Chive is a female-powered, sustainable catering and event design company just budding in Boston, Massachusetts. The passion that Jen, Julia and Lindsey have for seasonal flavors, environmental sustainability, and the Boston community is infectious. It’s impossible not to get excited about their vision for Chive.
I met Chef Lindsey Wishart almost four years ago when she was making bread and pizzas at Green Meadows Farm. There was something deeply captivating about her food: the perfect blend of honey and whole wheat in the Anadama bread, the loving placement of sunflower seeds on the multi-grain loaf, and the mouthwatering combination of fresh-from-the-fields produce on each pizza. Even two years after Lindsey left Green Meadows, customers would ask for her, longingly.
Luckily, I knew where she lived. In fact, we lived together for almost three years (so I may be a wee bit biased). During that time, she completely changed the way I thought about food and cooking. She could look into our empty fridge, where I saw nothing, and create a beautiful feast within 45 minutes. She has an instinct for flavors and a love of fresh, local, artisan ingredients that made our kitchen the best room in our home.
Last spring, Lindsey’s college friend Jennifer Frost decided it was time to launch the business they had been scheming about for years, seeing catering as their way to bring delicious, beautiful, local food to the community. Jen, who has a degree in interior design and years of experience in catering and hospitality, has a gift for creating classically modern spaces out of found and recycled objects. She is inspiring in her resourcefulness, often designing and building structures herself in order to execute her vision for an event.
Jen’s sister Julia calls herself the official taste-tester for Chive, and with a business degree from Suffolk, she has created the strong foundation that allows Jen and Lindsey to focus on their craft and have fun in the kitchen. They take simple farm ingredients and turn them into elegant and transporting plates. Menu creations have included Rosemary Pork with Chile, Cocoa and Black Bean Puree; Seared Nantucket Bay Scallops with Spicy Carrot Aioli; and Apple Cider-Braised Short Ribs on an Open-Faced Corn Muffin. Yum.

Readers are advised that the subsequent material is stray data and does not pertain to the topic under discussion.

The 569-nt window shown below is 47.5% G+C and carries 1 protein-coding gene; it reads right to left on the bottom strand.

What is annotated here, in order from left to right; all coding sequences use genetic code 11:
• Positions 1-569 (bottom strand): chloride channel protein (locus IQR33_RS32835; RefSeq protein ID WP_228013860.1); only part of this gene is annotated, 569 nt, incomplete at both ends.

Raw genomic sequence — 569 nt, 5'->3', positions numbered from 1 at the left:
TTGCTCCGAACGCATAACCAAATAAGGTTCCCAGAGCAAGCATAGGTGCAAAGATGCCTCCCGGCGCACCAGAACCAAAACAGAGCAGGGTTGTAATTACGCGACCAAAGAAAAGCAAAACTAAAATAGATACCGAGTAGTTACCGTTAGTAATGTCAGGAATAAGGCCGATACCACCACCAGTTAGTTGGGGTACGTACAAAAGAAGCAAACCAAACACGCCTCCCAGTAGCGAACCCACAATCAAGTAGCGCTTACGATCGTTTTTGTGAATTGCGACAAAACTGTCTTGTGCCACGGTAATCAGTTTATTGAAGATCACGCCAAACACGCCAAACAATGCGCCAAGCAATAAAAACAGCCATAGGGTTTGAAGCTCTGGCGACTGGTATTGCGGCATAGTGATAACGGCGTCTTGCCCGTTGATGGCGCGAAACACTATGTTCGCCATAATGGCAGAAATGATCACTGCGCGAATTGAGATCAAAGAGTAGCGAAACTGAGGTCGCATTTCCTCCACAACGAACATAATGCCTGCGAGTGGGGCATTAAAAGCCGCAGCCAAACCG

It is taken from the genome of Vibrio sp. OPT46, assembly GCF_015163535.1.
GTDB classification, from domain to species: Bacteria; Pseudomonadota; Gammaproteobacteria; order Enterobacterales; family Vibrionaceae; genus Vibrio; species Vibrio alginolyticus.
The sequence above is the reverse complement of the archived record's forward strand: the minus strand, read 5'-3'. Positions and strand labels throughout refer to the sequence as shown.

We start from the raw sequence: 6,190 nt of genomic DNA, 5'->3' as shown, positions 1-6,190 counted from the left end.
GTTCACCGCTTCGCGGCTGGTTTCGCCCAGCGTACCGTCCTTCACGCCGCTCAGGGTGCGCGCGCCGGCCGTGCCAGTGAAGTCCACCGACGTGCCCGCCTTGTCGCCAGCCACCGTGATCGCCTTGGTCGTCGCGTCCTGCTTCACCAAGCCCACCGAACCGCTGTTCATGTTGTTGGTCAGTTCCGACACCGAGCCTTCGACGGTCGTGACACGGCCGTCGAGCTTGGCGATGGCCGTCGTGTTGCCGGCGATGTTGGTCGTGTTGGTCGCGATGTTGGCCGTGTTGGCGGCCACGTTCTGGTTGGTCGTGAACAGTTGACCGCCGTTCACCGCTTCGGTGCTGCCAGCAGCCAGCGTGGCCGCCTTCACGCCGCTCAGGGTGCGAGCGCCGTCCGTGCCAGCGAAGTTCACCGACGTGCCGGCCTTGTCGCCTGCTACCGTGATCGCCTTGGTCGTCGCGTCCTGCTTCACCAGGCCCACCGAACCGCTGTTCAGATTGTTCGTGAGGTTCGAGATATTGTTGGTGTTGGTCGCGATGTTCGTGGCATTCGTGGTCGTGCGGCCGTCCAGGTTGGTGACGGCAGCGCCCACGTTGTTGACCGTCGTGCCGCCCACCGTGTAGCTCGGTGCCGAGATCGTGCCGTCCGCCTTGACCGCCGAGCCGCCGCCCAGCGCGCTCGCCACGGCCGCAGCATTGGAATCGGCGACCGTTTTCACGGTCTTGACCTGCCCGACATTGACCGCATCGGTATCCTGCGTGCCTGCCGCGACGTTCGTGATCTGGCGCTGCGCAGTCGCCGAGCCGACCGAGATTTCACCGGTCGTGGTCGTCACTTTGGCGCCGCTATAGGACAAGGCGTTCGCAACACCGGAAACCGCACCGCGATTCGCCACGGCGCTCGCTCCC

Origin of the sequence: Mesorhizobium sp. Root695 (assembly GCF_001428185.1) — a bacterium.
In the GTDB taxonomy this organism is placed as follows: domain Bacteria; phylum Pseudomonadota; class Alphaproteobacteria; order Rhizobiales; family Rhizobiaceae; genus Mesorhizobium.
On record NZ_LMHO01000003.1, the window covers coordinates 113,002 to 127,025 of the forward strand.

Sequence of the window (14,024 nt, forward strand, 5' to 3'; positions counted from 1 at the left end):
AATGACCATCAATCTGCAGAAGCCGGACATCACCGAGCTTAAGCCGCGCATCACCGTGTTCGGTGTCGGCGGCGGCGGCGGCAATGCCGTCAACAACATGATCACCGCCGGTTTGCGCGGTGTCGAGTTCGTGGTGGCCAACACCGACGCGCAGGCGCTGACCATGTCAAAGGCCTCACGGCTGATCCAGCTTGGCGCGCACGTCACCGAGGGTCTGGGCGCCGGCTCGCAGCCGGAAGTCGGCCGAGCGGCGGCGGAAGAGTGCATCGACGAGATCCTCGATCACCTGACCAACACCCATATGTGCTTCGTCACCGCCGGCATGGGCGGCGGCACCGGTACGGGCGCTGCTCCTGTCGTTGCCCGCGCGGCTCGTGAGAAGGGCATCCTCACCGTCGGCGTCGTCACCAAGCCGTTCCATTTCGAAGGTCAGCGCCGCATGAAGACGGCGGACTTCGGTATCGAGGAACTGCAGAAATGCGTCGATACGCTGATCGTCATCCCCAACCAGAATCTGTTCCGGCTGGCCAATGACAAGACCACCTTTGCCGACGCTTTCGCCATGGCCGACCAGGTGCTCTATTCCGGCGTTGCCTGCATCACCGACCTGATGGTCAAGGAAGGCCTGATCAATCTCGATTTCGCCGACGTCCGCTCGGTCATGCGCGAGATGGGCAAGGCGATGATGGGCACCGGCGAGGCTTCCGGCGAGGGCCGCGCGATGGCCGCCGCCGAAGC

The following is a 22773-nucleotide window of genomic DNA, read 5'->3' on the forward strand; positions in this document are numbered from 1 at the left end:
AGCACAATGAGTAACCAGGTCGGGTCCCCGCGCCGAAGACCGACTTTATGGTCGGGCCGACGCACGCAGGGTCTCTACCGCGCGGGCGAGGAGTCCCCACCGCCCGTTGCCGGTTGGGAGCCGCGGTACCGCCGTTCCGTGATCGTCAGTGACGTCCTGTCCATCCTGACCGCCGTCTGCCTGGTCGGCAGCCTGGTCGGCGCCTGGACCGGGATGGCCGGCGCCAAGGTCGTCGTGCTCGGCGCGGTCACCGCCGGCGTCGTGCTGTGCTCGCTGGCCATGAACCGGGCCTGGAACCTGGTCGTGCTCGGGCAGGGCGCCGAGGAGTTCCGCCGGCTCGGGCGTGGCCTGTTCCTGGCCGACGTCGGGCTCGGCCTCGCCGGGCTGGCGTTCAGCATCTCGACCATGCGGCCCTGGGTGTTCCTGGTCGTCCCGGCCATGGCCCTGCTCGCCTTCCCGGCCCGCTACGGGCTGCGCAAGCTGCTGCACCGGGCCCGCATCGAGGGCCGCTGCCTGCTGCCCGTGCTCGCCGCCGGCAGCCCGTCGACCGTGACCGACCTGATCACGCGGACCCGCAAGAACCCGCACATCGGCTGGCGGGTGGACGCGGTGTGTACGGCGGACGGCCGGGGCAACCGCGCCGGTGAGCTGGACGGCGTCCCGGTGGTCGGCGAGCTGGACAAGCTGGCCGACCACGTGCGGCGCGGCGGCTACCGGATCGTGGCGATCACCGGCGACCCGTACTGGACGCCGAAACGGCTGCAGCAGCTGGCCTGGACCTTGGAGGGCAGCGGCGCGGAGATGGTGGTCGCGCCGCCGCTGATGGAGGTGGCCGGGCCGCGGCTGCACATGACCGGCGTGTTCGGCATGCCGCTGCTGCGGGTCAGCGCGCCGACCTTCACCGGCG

Chive’s uniqueness comes from their take on social sustainability. Yes, they compost and recycle and use Verterra plates (made from fallen palm leaves). But they also structure their events in a way that breaks down the barriers between the chefs and the eaters. Food is never just dropped off to be served by another staff; interaction between the Women of Chive and the people enjoying their food is key. At some events, guests have even become part of the food preparation process, sampling raw ingredients and inspiring the way components are put together. Because Lindsey and Jen are in the kitchen at every event, they can create plates on the spot based on guest preferences, generating very little waste.
What’s the long term vision for Chive? The three hope to eventually open a non-profit arm that would include a working educational farm, community kitchen, and advocacy organization aimed at getting good food into school systems. I can’t wait to see what these incredible ladies do next!
Check out Chive online or email firstname.lastname@example.org.